Functional Specification (part 3)

Section 5:                                System Architecture

5.1 Simple Use-Case

  1. Attacker gains unauthorized root access to victim host machine.

  2. Installs rootkit and removes evidence of attack.

  3. Administrator or owner of victim host continues activity on machine as normal. Assuming they haven’t detected the attack or found the rootkit. They carry out their regular usage (Example: Distributing Illegal movies).

  4. After a week of collecting evidence, our attacker sends a crafted packet to the victim machine. In response of this crafted packet being detected, a remote shell is returned to the attacker. Victim owner is still left unaware.

  5. Attacker retrieves all the evidence collected and either uninstalls the rootkit, or furthers the attack, based on the data they received. Victim is still clueless.

Below you will find some context diagrams based on this use case.

Step 1:


Step 2:


Step 3:


Step 4:


Step 5:


Section 5:                                System Architecture

5.2 Rootkit and OS Architecture

The Rootkit and Operating system have an interesting architectural layout when combined. I feel this is important to include in the functional specification as it demonstrates how our Rootkit module and Operating system entities interact with each other from an easy to understand higher level view. This interaction is critical to the project and without it, the method of implementing a rootkit I am investigating would not be possible. I will be developing this rootkit on a 32bit linux kernel architecture of the 2.6* variety. I will also investigate how I could possibly extend this to other newer kernels.

In the first diagram below you will see how the operating system separates our user space from the kernel space. This diagram outlines the regular functionality of how our operating system eventually progresses to making system calls from a process. This initial high-level view will be investigated to a much greater extent in future documentation. Our process needs to call the write system call. Through an interface this request is handled, the location of the write function is found in the system call table and we can see that write is then executed.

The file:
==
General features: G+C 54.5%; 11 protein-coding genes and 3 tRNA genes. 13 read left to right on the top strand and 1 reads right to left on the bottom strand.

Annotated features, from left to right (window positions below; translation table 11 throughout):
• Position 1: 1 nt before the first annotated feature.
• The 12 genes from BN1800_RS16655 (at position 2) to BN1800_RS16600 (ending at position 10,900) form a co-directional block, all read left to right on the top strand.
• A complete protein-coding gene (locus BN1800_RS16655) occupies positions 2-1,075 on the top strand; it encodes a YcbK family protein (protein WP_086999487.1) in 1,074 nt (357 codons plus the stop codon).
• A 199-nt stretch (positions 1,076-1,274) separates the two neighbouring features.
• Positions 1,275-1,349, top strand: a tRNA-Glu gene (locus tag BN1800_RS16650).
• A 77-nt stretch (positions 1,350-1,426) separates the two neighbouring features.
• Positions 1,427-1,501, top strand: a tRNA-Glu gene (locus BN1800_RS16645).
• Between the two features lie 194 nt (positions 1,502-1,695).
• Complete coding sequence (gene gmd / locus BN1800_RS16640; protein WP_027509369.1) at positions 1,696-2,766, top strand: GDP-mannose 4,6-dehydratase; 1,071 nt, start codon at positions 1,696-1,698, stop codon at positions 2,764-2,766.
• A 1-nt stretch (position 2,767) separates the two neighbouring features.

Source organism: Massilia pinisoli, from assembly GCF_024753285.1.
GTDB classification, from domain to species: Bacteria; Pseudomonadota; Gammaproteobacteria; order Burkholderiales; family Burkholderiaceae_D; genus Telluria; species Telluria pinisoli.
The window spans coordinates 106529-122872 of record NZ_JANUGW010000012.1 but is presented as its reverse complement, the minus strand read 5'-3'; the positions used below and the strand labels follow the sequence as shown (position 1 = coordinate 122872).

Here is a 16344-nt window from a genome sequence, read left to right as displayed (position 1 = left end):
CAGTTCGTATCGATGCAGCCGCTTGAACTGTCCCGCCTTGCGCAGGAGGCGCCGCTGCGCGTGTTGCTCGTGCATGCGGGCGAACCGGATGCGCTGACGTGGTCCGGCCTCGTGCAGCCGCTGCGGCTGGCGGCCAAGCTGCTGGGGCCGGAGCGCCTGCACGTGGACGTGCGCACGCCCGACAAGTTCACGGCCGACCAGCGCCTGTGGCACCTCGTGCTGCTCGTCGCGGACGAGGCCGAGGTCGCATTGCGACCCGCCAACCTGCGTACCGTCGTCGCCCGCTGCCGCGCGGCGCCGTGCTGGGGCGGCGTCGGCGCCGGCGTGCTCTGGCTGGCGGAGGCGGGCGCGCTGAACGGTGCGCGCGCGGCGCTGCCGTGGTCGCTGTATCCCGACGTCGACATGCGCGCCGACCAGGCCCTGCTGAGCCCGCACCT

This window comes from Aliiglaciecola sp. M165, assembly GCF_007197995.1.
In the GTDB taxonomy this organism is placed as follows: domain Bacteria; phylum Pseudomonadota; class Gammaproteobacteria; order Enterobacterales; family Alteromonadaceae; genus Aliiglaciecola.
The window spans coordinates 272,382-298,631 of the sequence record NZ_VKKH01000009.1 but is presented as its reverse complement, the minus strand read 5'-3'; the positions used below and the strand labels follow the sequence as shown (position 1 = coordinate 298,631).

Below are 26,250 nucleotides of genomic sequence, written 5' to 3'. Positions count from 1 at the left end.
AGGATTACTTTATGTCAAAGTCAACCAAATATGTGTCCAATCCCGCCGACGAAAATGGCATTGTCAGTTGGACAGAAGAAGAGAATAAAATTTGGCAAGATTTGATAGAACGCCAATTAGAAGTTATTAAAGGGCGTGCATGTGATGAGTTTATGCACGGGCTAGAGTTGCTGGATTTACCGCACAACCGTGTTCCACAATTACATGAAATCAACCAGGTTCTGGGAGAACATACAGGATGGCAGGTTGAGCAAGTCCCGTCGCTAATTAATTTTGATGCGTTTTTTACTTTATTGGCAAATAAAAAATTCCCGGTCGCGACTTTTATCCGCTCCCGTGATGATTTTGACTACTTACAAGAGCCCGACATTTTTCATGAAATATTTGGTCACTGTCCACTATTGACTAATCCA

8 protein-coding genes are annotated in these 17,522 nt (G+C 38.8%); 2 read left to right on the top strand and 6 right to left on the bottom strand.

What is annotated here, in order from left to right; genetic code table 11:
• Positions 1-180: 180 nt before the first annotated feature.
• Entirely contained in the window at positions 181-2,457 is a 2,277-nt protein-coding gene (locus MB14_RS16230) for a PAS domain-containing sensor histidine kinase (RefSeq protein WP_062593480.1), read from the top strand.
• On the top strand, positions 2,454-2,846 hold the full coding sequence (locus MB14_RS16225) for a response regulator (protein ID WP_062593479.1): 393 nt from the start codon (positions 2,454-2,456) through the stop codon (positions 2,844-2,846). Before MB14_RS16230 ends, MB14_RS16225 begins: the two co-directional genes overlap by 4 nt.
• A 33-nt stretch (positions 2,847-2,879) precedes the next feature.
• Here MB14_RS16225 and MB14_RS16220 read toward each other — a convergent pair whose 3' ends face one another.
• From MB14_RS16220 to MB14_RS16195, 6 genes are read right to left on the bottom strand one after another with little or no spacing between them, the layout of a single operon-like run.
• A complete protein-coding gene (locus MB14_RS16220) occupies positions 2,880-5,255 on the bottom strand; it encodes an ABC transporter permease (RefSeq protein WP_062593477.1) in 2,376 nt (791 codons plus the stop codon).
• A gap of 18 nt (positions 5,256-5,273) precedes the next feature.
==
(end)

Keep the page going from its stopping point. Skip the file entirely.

In the following diagram you will notice you can see our loadable kernel module (the rootkit). Hopefully it should be clear that the kernel module needs to first store the original address of the write system call, then it needs to overwrite the address with an evil function. This evil function would then pass the value it received to the regular system call after carrying out it’s evil task. Basically the rootkit allows us to intercept any system call.


This sequence is a fundamental concept in understanding how a LKM rootkit works. We can see from this example that it is possible to intercept the write system call. The same is true for any of the other system calls. There are a few issues such as the system call table not being writeable and other such protections put in place to mitigate rootkits. Methods to bypass these restrictions do exist and will  be demoed at a later stage.

Section 5:                                System Architecture

5.3 Systemtap Architecture

Systemtap has a very interesting architecture. It translates the systemtap language into raw kernel level C code and then into a compiled kernel object (.ko). It also has the ability to insert raw C code directly into the kernel using its “Guru-mode”. All of this takes place on-the-fly or during runtime. This is possible thanks to the kprobe debugging interface.


Above we can see the architectural layout of the kprobe interface. Most of the work is done in the architecture dependant layer. Each different architecture has it’s own debug symbols and must be dealt with individually. We place a pre-handler kprobe before the position we want to debug, then one straight after. The pre-handler executes, then the probed instruction, then the post-handler. These handlers carry out functions in our higher layers.

The architecture independent layer in the middle is our kprobe manager, this manages the registering and unregistering of kprobes. The user can then provide handlers for the kprobes within their kernel module. They use the middle layer to register these handlers.

Systemtap provides a Higher layer above this again. It translates it’s own language and libraries into kprobe compliant code to carry out many different functions within the kernel.

Section 6:                                High-Level Design

6.1 Data Flow Diagram: kprobe execution


6.2 Data Flow Diagram: Systemtap flow


Section 7:                                Schedule

7.1 Simple Schedule

The schedule for this project can be found here


Section 8:                                    Appendices

Below you will find a collection of Links relating to my project & research areas. It is possible more will be included in later documentation or added to my blog posts as I need them. This should not be considered the full list of appendices. I will also properly reference these articles/books in later documentation.


I will keep them in the format:

LINK    :    Brief description    :

The Systemtap language reference

The Linux Kernel Programming book            :

An E-zine containing many useful techniques for many of the areas I’ll be investigating.        :

Many relevant techniques (Author wrote some related phrack articles)            :     Some useful information

“Systemtap: Instrumenting the Linux Kernel for analysing performance and functional problems”. A very useful guide full of tips for using Systemtap.                :

The Linux Programming Interface. This has a lot of detailed information about how the linux kernel works.    :

Additional help with C programming.